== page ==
The Java Handbook Paperback – March 22, Designed for all programming levels, this book covers the right topics and provides executable code examples for them. Includes lessons on advanced Java features such as multi-threading, networking, and GUI programming. The Java Handbook book. Read 2 reviews from the world's largest community for readers. One of our customers' favorite Java books, by one of the best Java. Java Handbook by Patrick Naughton, , available at Book Depository with free delivery worldwide.
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In The Java Handbook, author Patrick Naughton--one of the world's foremost Java developers--shows users of every skill level the ins and outs. Reference, Java 2: A Beginner's Guide, Java 2. Programmers This book covers all aspects of the Java programming language. Part 1 presents an .. Java was conceived by James Gosling, Patrick Naughton, Chris Warth, Ed Frank, and. download a cheap copy of The Java Handbook by Patrick Naughton. One of our customers favorite Java books, by one of the best Java hotshots. Designed for all .
Core Java does a great job leveling that curve.
The discussion starts simply with some basic UML, intuitive examples and a discussion of classes and objects in Java. It then segues nicely into the Java flavor of OO, including class files and constructors. The chapter closes with some "Class Design Hints"; a set of best practices for creating good, readable, and reusable code.
Following the OO discussion the next few chapters build on the Java realization with discussions on inheritance, interfaces, and inner classes. The next four chapters contain a page development of graphics programming, including the major Swing components, fonts, working with colors, handling mouse and keyboard events, layout managers, applets, and strategies for deployment such as the browser, Java Web Start, and JAR files.
I was disappointed that the book made no more than a mention of JavaFX, which is now built into the core Java libraries and functions as a Swing extension. Returning from that colorful departure, the next chapter discusses exception handling, which transitions naturally into debugging tips, logging, and using a debugger.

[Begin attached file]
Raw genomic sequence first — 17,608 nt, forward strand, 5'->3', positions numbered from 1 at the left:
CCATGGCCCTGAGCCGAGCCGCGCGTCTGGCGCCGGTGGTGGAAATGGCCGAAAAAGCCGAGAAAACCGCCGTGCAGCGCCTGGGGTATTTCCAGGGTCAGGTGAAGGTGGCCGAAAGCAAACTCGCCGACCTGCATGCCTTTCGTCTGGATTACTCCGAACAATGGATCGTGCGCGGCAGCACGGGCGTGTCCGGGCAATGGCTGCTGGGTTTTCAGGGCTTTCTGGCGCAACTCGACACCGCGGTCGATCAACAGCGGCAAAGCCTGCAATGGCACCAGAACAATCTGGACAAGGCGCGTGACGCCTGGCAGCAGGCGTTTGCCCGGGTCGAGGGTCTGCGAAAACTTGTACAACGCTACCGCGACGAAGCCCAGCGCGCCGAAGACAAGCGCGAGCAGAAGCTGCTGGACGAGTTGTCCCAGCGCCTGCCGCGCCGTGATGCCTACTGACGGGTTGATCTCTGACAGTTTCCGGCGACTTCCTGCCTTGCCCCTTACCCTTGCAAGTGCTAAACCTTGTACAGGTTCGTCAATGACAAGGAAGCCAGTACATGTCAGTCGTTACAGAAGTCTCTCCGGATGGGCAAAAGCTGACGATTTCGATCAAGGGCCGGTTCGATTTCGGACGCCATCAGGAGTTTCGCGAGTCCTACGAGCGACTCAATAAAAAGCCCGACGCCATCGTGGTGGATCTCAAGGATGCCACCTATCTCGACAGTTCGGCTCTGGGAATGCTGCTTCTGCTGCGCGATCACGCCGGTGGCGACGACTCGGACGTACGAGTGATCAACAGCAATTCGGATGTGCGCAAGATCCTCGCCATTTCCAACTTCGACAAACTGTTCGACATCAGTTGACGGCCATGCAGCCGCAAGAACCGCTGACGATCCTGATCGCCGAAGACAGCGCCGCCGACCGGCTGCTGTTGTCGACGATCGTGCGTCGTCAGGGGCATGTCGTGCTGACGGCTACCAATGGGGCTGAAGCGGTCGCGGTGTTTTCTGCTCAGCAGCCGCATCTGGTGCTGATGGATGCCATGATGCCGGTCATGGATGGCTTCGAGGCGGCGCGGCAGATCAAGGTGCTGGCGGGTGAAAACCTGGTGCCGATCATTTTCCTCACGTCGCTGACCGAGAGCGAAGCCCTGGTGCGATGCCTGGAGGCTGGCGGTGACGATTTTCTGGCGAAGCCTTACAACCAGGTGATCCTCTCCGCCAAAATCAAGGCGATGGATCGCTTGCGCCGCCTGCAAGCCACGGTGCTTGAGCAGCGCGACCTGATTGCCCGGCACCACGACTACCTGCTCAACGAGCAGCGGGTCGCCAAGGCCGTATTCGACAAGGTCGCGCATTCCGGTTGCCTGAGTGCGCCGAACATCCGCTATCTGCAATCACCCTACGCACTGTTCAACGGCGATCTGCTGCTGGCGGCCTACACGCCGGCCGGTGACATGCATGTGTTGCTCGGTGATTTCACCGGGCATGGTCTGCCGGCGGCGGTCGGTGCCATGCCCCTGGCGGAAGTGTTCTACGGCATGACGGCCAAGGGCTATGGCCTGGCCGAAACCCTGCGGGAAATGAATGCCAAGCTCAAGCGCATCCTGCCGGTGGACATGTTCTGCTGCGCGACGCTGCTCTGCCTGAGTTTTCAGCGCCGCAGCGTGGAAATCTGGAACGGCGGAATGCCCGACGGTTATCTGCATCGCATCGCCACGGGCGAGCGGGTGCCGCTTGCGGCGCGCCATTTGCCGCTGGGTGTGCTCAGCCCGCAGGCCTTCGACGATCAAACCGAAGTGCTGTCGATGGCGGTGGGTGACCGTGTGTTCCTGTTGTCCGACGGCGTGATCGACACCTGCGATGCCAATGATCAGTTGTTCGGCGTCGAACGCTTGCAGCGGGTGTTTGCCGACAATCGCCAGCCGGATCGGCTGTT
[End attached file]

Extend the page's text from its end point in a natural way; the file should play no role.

That is followed by a chapter on generics programming. Even hard-core Java programmers have trouble with that topic but the discussion was developed with lucid precision.
The book also covers the new diamond notation introduced in Java 7 as part of "Project Coin".
The book then segues into a discussion of Java Collections and Maps, including some algorithms, and a brief overview of some of the older Collections and Maps such as HashTable, Vector, and Enumeration. The book concludes with a page chapter on Multithreading from the ground up.
The chapter starts with "What are Threads", continues with "Thread States" including a nifty state diagram, transitions through "Synchronization" and a discussion on race-conditions.
That is followed by some discussion of the java. Then an introduction to Executors and thread pooling, "synchronizer" components, and an excellent discussion of the SwingWorker concept using threads to ensure the Swing UI remains springy and responsive.
Table of contents Part 1 For beginners: Part 2 Advanced Java features: Part 3 Package-by-package API illustrations: Part 4 A definitive example - appendices: Rating details.
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